We had about 40 PMO practitioners join us to listen to Jude Paterson talking about the Agile PMO. She shared some great insights into what forms an Agile PMO Centre of Excellence, the new roles that an Agile PMO should consider, the steps to transitioning the PMO into an entity that can support Agile projects as well as thinking about agility in the PMO.
The video presentation and the slideset are both available over in the Mini-Masterclasses section of the website.
In this article, PMO Flashmobber, Melissa Corkhill, based in Edinburgh shares her thoughts and insights from the night.
The Agile PMO
Agile is a popular ethos, with many companies adopting, or attempting to adopt agile approaches to solution development. It’s not new, in fact I recall attending some of IBM’s early RAD (Rapid Application Development) and DSDM (Dynamic System Development Method) courses in the late 90s. Since then Agile has evolved and it’s been embraced by organisations across different sectors, with various flavours, most notably the DSDM Consortium’s Agile Project Framework (AgilePF), Scrum, Kanban, SAFe and LeSS.
I’m interested in the implications for PMOs (portfolio, programme and project offices) so I welcomed the opportunity to attend the latest PMO Flashmob organised by Lindsay Scott. After a thought-provoking session led by Agile trainer/coach Jude Paterson, we continued discussions in the pub.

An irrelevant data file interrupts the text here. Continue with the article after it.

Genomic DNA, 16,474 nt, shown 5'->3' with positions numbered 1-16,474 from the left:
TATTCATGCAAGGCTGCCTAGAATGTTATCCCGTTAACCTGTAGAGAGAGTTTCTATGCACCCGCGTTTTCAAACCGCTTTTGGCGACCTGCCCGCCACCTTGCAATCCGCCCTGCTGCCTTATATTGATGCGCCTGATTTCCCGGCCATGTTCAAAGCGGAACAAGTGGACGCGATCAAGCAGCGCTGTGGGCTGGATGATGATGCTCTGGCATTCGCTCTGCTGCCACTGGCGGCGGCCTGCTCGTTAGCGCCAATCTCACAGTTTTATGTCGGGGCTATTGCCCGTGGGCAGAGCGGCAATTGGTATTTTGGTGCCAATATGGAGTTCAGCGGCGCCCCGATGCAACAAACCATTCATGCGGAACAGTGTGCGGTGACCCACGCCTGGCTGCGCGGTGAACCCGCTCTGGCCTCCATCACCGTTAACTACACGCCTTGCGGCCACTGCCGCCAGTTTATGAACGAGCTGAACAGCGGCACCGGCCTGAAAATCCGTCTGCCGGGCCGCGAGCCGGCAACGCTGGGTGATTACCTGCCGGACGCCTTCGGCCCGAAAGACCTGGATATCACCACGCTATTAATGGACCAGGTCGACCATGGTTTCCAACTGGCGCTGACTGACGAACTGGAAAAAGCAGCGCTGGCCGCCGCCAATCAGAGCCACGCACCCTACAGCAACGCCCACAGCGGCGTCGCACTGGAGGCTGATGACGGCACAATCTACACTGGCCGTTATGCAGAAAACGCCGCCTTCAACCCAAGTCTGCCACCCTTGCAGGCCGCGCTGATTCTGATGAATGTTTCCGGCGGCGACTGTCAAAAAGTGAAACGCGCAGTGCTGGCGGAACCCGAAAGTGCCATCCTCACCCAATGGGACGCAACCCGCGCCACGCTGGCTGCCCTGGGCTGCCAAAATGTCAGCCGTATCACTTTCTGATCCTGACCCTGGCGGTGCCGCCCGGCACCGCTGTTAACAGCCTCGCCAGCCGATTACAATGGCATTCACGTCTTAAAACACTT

Here are my thoughts on areas to consider if you want to transform an existing PMO into an Agile PMO:
What is driving this change? You might be experiencing some of these problems:
- Communication issues: Is your PMO talking a different language from your solution development teams causing frustration on both sides?
- Increased requests for support: Are your Project Managers are clamouring for more support on techniques such as timeboxing, MoSCoW prioritisation, Planning Poker? [NB: Project Manager is still a role in AgilePF].
- It’s the ‘in’ thing: Your senior management team may be keen to embrace Agile but nervous about losing control and visibility
- Clash of methods: Is your PMO is asking for information that is incompatible with the way your solution development teams are operating? E.g. Gantt charts may be pretty meaningless in a timeboxed environment. Who needs the information anyway, and why?
What is the purpose of your PMO? This is an opportunity to go back to basics and review the PMO’s future state blueprint, charter or terms of reference (or develop one if it doesn’t exist!). Who are your stakeholders and how can you best support them? What do you mean by Agile PMOs in the context of your organisation and its programme/project management maturity? And how will that benefit the business?
How will your PMO operate? What functions and services does the updated PMO need to provide? E.g. detailed resource management and day-to-day progress tracking are managed by the Agile development team itself. How might you need to adjust your project and programme performance metrics? E.g. introducing a measure of cycle time from customer request to delivered product. What wider business processes may need to change? E.g. existing stage gate processes and portfolio funding cycles. A portfolio office will continue to facilitate selection and prioritisation of projects (feasibility, viability, desirability) but as described in the AgilePMO Pocketbook, this will be throughout the year not an annual event. Can your organisation support this? What type of assurance and oversight is expected?